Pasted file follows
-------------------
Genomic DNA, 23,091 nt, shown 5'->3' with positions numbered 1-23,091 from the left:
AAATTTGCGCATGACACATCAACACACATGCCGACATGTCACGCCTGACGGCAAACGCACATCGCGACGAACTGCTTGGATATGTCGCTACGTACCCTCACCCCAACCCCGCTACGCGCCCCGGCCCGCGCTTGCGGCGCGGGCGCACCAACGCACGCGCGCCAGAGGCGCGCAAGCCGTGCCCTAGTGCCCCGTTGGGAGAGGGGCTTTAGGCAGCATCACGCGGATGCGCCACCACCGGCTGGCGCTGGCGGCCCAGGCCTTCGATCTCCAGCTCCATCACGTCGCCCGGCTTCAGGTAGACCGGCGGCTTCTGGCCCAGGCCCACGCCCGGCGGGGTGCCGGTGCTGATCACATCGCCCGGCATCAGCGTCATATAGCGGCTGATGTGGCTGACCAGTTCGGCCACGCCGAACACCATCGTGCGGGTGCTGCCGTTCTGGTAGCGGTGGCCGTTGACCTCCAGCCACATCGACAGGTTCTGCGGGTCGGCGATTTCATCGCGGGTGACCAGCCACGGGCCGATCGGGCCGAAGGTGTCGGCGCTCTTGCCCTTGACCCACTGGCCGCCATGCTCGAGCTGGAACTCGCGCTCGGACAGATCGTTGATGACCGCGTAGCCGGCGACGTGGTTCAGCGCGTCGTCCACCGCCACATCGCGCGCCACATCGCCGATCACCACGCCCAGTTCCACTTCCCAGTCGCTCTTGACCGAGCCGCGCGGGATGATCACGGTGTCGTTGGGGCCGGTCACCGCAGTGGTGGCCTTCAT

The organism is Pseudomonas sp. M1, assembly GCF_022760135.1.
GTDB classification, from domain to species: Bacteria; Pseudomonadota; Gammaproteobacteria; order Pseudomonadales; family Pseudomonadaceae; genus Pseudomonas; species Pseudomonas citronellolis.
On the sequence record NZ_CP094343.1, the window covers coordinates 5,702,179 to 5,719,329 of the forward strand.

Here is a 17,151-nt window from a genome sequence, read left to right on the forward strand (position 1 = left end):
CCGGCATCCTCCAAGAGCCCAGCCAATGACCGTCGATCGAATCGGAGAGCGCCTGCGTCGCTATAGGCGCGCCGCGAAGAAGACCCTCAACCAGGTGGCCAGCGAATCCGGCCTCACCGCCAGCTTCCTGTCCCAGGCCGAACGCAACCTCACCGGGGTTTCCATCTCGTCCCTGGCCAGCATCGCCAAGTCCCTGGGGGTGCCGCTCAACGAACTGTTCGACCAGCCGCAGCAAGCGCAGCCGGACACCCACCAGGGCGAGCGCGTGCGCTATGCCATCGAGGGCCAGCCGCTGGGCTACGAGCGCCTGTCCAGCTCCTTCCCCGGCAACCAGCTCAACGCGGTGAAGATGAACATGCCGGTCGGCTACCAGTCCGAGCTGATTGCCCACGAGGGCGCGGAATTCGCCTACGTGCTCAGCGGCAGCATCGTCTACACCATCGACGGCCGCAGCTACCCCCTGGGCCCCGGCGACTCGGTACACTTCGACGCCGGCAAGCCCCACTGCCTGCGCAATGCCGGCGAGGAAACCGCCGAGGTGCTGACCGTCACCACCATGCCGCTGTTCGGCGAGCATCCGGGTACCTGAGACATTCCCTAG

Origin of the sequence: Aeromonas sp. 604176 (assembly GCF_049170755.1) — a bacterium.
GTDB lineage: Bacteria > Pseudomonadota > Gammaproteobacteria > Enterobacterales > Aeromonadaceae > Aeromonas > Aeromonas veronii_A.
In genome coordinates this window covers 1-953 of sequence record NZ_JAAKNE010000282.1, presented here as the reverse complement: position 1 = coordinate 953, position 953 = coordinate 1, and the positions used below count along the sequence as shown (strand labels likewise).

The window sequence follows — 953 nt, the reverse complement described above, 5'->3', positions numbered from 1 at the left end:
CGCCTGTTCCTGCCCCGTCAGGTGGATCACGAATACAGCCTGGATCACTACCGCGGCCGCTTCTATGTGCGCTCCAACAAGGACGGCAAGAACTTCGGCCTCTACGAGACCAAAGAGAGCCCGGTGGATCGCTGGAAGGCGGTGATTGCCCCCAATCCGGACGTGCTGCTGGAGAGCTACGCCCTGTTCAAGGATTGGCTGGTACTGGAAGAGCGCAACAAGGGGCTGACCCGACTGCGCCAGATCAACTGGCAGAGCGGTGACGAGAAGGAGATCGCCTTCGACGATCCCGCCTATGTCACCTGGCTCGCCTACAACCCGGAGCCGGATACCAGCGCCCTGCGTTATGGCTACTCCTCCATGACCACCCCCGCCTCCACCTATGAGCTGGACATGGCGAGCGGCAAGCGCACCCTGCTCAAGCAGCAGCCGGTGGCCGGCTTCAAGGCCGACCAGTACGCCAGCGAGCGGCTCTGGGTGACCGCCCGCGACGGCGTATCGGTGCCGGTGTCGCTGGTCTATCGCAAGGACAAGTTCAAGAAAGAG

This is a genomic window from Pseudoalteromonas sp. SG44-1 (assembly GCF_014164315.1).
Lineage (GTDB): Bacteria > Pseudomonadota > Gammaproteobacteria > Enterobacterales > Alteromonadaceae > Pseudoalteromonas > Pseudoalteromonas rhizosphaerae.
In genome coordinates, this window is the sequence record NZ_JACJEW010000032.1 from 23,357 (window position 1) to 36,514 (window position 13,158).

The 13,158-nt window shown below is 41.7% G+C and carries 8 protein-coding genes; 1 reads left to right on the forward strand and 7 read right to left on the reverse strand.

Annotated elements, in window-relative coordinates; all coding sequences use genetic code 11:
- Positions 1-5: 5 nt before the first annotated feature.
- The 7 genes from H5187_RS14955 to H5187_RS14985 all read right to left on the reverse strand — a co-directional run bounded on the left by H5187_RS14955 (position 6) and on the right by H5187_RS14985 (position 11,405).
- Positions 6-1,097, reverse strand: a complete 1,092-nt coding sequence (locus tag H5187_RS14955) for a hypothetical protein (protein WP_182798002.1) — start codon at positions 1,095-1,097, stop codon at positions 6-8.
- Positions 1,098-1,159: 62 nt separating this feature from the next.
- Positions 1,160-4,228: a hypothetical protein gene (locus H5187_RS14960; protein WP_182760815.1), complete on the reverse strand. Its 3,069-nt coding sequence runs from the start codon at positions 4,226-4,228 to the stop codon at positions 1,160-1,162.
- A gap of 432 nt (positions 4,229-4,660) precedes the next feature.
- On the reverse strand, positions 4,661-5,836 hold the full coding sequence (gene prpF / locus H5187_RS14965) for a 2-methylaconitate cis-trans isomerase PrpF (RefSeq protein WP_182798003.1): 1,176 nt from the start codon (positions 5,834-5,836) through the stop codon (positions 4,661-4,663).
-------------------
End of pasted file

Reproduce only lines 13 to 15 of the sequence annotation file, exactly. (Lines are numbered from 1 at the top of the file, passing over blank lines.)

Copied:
This is a genomic window from Pseudoalteromonas sp. SG44-1 (assembly GCF_014164315.1).
Lineage (GTDB): Bacteria > Pseudomonadota > Gammaproteobacteria > Enterobacterales > Alteromonadaceae > Pseudoalteromonas > Pseudoalteromonas rhizosphaerae.
In genome coordinates, this window is the sequence record NZ_JACJEW010000032.1 from 23,357 (window position 1) to 36,514 (window position 13,158).